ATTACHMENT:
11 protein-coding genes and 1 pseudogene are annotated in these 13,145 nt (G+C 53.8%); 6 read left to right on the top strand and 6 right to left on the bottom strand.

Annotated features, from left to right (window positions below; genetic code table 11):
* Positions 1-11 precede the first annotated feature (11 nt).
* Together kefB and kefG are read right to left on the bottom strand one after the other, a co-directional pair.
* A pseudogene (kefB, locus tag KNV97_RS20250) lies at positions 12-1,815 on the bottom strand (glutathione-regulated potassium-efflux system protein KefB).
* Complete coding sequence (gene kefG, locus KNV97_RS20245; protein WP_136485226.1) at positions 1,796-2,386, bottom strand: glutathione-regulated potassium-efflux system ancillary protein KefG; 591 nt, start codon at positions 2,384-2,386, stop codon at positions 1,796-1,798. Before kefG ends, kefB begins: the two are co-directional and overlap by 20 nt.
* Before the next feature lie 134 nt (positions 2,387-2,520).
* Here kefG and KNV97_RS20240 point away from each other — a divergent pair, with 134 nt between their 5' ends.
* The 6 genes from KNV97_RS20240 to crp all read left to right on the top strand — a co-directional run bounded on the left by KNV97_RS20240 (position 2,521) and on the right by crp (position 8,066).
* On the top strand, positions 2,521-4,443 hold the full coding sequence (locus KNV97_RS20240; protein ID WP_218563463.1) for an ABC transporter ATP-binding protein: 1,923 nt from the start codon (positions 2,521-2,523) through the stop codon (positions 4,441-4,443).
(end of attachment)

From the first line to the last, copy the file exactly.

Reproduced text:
11 protein-coding genes and 1 pseudogene are annotated in these 13,145 nt (G+C 53.8%); 6 read left to right on the top strand and 6 right to left on the bottom strand.

Annotated features, from left to right (window positions below; genetic code table 11):
* Positions 1-11 precede the first annotated feature (11 nt).
* Together kefB and kefG are read right to left on the bottom strand one after the other, a co-directional pair.
* A pseudogene (kefB, locus tag KNV97_RS20250) lies at positions 12-1,815 on the bottom strand (glutathione-regulated potassium-efflux system protein KefB).
* Complete coding sequence (gene kefG, locus KNV97_RS20245; protein WP_136485226.1) at positions 1,796-2,386, bottom strand: glutathione-regulated potassium-efflux system ancillary protein KefG; 591 nt, start codon at positions 2,384-2,386, stop codon at positions 1,796-1,798. Before kefG ends, kefB begins: the two are co-directional and overlap by 20 nt.
* Before the next feature lie 134 nt (positions 2,387-2,520).
* Here kefG and KNV97_RS20240 point away from each other — a divergent pair, with 134 nt between their 5' ends.
* The 6 genes from KNV97_RS20240 to crp all read left to right on the top strand — a co-directional run bounded on the left by KNV97_RS20240 (position 2,521) and on the right by crp (position 8,066).
* On the top strand, positions 2,521-4,443 hold the full coding sequence (locus KNV97_RS20240; protein ID WP_218563463.1) for an ABC transporter ATP-binding protein: 1,923 nt from the start codon (positions 2,521-2,523) through the stop codon (positions 4,441-4,443).